MARYLAND: — 2 shot in car; gunman sought
Police are seeking a gunman who fired into a vehicle in northeast Baltimore early yesterday, wounding a man and a woman.
A case of mistaken identity may have sparked the shooting, which occurred in the 3200 block of Sinclair Lane about 1:30 a.m., police said.
Kenneth Lester Ferguson, 31, the driver, and Valerie Mangum, 23, the front-seat passenger, were taken to Francis Scott Key Medical Center, where they were listed in stable condition last night, police said.
Police said the victims were riding on Sinclair Lane when a man in a light blue or gray automobile pulled next to Mr. Ferguson's vehicle and yelled, "Ervin."
Mr. Ferguson replied, "I'm Kenny, not Ervin," and the gunman fired several bullets from what is believed to be a 9mm semiautomatic handgun, striking Mr. Ferguson three times and Ms. Mangum twice, police said.
An unidentified passenger in the rear seat was not hit by the gunfire, police said.
Mr. Ferguson told police he has a brother named Ervin.
Brenda D. Tome, 38, of Rising Sun, was killed and her 22-month-old grandson was seriously injured after Ms. Tome lost control of her car Wednesday morning as she was driving north on Md. 272 near Interstate 95 in Cecil County, state police said.
The car collided with a vehicle driven by Margaret F. Twardus, 37, of North East, police said.
Rescue workers cut the roof from Ms. Tome's car to free her, but she died at Union Hospital in Elkton, police said. Her grandson, Sean T. McWhorter, was flown to the Johns Hopkins Children's Center in Baltimore, where he was listed in good condition. Ms. Twardus received minor injuries.
Anne Arundel County:
A group of Anne Arundel County residents has gone to court to try to shut down the Millersville Landfill.
"We would like to see them close it down and clean it up and cut their losses now," says Thomas A. Fales Jr., who filed TC complaint in Circuit Court Wednesday on behalf of the Citizens Action Committee to Close the Millersville Landfill.
The residents are accusing the landfill's operators of mismanagement. They also want the county to clean up the dump and "take responsibility for immediate and long-term supply of public water."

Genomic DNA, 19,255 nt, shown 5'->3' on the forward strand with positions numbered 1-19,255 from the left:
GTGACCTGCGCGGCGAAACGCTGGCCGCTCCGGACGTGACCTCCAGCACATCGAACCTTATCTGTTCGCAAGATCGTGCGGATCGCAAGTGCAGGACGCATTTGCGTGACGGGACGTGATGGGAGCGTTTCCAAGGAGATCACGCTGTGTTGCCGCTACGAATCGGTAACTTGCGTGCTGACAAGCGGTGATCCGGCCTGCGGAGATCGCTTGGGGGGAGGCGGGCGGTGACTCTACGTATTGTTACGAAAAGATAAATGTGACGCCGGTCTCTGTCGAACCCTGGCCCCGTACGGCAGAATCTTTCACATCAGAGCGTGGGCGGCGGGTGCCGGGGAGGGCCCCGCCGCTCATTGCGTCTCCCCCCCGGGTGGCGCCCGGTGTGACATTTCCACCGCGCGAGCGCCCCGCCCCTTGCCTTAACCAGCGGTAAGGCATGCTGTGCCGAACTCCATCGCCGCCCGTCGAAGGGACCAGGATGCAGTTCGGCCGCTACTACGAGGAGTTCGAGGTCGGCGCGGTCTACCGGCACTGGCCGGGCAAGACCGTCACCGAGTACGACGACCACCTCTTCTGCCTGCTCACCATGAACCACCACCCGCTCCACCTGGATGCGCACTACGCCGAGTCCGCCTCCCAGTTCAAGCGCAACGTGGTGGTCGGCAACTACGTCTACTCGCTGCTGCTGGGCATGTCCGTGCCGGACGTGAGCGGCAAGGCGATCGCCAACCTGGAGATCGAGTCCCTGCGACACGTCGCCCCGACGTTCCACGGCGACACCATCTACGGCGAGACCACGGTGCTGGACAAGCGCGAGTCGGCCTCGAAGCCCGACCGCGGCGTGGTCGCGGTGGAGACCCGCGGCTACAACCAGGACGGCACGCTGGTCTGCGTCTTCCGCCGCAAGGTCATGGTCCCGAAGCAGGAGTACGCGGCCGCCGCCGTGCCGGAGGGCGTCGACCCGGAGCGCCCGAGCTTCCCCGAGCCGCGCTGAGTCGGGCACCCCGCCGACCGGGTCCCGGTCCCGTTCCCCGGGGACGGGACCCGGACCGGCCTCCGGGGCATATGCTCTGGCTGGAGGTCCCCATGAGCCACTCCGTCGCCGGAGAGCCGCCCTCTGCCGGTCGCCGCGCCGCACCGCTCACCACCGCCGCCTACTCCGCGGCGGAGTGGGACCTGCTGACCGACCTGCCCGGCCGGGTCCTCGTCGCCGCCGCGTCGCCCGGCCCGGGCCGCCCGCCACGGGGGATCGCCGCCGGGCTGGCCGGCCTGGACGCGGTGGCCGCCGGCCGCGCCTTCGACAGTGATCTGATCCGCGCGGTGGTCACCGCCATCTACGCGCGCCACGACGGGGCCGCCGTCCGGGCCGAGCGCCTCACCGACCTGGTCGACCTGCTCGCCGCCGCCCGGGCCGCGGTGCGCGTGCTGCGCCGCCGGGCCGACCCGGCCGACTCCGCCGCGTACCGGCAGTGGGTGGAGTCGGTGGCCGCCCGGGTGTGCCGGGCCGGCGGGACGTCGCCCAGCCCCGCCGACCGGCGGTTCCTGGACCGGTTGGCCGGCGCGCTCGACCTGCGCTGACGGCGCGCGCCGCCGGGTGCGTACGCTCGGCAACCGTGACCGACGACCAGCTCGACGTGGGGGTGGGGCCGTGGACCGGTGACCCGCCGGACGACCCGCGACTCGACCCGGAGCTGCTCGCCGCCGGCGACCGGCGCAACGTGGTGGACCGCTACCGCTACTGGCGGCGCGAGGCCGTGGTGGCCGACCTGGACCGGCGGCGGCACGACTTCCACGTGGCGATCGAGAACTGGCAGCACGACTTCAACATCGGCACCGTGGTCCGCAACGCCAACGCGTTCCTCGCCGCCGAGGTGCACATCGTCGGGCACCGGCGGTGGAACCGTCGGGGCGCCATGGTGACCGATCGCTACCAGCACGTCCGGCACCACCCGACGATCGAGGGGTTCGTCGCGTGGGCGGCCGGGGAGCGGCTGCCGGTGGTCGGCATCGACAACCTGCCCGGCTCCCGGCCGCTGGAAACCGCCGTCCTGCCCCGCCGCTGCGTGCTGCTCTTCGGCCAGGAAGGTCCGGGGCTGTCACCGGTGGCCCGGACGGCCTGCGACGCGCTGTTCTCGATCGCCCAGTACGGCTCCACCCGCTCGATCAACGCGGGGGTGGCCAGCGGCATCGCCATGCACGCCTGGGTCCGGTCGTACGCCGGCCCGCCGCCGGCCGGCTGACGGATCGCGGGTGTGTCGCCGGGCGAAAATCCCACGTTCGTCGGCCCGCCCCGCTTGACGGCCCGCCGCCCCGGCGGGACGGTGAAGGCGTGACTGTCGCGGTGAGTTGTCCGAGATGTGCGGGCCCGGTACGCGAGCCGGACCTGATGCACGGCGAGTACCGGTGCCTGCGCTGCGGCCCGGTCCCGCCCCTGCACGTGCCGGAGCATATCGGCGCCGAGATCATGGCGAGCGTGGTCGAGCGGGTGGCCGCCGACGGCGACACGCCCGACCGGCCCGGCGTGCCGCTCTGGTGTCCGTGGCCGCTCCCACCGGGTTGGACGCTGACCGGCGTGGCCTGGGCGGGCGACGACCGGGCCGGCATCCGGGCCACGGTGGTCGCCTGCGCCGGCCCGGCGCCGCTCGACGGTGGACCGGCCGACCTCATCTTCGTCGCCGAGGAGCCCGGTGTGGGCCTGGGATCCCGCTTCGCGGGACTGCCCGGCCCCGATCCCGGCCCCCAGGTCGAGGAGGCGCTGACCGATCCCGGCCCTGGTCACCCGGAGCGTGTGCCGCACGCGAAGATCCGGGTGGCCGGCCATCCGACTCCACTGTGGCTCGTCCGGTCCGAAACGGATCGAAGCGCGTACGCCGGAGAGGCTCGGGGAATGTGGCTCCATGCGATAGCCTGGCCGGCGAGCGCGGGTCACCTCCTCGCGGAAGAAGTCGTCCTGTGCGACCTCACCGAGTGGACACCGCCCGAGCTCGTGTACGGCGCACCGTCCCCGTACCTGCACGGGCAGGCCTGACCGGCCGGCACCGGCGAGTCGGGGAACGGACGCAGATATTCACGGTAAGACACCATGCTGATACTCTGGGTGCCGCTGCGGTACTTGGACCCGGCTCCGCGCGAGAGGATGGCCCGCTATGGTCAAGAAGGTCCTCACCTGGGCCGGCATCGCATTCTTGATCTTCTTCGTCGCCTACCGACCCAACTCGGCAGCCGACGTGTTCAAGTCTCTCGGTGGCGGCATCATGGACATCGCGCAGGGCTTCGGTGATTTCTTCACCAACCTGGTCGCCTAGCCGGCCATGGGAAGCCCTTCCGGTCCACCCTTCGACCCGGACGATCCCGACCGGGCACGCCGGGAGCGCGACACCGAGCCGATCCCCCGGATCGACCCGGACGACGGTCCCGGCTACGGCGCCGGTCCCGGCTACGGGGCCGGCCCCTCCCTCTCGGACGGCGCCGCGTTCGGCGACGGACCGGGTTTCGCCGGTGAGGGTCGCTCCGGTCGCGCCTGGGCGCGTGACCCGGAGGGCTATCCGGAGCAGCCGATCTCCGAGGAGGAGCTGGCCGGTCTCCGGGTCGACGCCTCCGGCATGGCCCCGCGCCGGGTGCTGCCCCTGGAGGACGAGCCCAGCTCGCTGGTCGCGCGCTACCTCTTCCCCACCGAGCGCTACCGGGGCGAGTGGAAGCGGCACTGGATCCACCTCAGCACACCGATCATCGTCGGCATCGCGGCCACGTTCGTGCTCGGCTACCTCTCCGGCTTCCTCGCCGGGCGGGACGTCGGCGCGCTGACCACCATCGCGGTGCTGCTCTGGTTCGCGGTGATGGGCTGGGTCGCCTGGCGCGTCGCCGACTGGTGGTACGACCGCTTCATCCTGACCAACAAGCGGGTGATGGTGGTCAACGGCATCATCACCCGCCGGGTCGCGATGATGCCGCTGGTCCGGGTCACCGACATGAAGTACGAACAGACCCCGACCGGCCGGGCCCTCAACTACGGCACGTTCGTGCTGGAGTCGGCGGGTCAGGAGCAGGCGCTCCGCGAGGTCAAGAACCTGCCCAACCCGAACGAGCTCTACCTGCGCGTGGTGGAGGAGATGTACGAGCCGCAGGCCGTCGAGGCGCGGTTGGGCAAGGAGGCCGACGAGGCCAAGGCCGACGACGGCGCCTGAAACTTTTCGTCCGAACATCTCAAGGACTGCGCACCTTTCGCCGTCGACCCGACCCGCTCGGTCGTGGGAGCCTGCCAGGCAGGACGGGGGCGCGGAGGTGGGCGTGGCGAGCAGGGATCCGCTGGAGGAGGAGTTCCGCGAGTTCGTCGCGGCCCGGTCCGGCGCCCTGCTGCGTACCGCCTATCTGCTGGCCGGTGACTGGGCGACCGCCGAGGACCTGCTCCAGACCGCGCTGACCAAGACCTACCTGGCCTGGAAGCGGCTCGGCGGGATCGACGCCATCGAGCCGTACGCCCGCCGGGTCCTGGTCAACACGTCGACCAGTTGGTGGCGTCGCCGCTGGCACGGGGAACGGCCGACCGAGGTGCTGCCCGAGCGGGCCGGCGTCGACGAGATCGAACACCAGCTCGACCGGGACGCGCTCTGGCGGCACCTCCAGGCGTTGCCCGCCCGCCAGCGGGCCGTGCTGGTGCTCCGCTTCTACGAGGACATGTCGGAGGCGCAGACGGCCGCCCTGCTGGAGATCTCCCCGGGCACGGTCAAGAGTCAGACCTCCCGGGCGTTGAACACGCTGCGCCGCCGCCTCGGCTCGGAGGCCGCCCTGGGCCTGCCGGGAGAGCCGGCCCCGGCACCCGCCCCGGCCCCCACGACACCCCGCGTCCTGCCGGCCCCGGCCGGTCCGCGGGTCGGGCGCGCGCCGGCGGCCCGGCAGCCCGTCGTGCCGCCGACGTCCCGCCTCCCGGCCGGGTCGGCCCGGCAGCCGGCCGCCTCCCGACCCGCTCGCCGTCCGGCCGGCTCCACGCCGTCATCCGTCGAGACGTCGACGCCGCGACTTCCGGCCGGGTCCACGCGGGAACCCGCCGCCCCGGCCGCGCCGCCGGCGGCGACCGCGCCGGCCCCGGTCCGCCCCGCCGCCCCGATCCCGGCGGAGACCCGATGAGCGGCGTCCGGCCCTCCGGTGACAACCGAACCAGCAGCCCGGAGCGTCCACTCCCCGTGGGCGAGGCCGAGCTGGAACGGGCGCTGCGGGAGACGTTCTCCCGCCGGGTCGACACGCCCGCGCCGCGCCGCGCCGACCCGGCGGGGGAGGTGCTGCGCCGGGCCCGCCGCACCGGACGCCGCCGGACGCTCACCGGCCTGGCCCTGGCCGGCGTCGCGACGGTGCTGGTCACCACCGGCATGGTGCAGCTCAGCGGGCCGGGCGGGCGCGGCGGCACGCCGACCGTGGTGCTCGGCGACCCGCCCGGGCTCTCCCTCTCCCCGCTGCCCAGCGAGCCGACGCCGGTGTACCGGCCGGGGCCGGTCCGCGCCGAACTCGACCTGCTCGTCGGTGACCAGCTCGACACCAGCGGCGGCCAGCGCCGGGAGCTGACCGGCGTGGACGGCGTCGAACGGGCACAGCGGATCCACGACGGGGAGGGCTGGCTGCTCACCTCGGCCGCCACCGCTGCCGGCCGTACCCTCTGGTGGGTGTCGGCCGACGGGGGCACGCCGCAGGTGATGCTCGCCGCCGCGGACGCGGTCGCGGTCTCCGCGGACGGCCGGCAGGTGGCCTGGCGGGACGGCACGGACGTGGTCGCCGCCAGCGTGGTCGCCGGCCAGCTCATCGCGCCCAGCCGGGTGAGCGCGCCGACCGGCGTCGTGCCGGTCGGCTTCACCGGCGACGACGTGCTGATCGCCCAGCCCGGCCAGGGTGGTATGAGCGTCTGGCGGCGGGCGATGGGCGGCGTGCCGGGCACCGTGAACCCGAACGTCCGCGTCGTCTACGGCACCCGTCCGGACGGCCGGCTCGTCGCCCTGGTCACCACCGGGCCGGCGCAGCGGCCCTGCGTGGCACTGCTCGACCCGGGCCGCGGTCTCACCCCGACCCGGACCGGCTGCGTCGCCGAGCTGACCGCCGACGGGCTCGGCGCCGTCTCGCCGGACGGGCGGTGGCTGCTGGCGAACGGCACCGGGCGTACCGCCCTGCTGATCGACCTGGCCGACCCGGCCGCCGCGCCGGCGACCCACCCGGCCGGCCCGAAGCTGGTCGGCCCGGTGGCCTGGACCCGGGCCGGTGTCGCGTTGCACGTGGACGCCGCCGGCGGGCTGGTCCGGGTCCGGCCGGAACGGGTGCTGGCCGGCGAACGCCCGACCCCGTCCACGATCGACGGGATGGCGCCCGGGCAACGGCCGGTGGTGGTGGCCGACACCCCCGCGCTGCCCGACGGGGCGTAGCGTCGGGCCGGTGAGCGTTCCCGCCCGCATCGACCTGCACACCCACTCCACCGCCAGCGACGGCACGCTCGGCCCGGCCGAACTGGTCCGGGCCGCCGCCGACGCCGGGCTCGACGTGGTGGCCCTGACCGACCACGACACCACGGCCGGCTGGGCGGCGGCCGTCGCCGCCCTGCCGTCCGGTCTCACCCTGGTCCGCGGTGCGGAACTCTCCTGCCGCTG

Residents have been trying to get the landfill closed after tests showed it may have polluted nearby residents' ground water.
Tests of residents' wells taken in the past month show four are polluted and two others have slight traces of contamination.
Utilities Director Thomas Neel, whose department controls landfill operations in the county, says he isn't surprised by the residents' reaction.
"I can certainly understand why the citizens out there would go ahead and file suit," he says. "I just hope I can garner some of that passion and knowledge and use it to help us correct the situation."
State and county officials have 30 days to respond to the lawsuit, after which a hearing date or jury trial could be scheduled.
A Baltimore woman has sued a Middle River bowling alley for $1 million, contending she was seriously hurt when she slipped and fell on one of the bowling lanes.
Bernita M. Cathcart of the 3300 block of W. Mulberry St. filed the suit in Baltimore County Circuit Court against Country Club Lanes, in the 9000 block of Pulaski Highway in Middle River.
According to the suit, Ms. Cathcart was bowling on lane No. 10 at Country Club Lanes on Aug. 13, 1990, when she "slipped on a greasy, sticky material . . . and sustained injury to her body." She alleges the establishment was negligent.
Carroll County civil rights advocates were surprised but pleased when a leader of the Ku Klux Klan showed up at their public forum in Westminster to denounce hate-group violence.
Roger Kelly, grand dragon of the Maryland Invisible Empire of the Knights of the Ku Klux Klan, attended the meeting Wednesday and denounced a recent cross-burning in Hampstead on the front yard of a black couple.
He said there are extremist factions of the Klan. If those responsible for the cross-burning are determined to be in the Klan, "we're kicking them out and turning them over to state police," he said.
Mr. Kelly has previously expressed his support for racial separation, but says he doesn't promote white supremacy.
Mr. Kelly advised the group to maintain a dialogue with groups like the Klan.
Wednesday's meeting was called to discuss KKK activity in Carroll County and examine how to form a racial justice coalition to prevent racist acts.
Virginia Harrison, one of two blacks on the Community Relations Commission, says she was glad Mr. Kelly attended the meeting.
"I feel really good about what happened here . . . ," Ms. Harrison said.
Recycling and car-pooling will be among the many topics featured at tomorrow's Earth Day celebration at the Susquehannock Environmental Center, 700 N. Tollgate Road in Bel Air.
Scheduled from noon to 5 p.m., the event will include displays and demonstrations by environmental agencies and organizations on how to make Earth a better place.
The event also will include a commemoration of the 20th anniversary of Susquehannock, the oldest recycling center in the nation.
Free seedlings will be distributed to visitors throughout the afternoon and entertainment will be provided by the Edgewood Middle School Mall Band and the Edgewood Middle School Sixth-Grade Band.
Students attending county middle schools will read poetry.
At 4 p.m., the Maryland Department of Natural Resources will present "Scales and Tales," a program featuring rehabilitated wild birds and animals that will eventually be released back into the wild.
For more information call 838-6000, extension 339.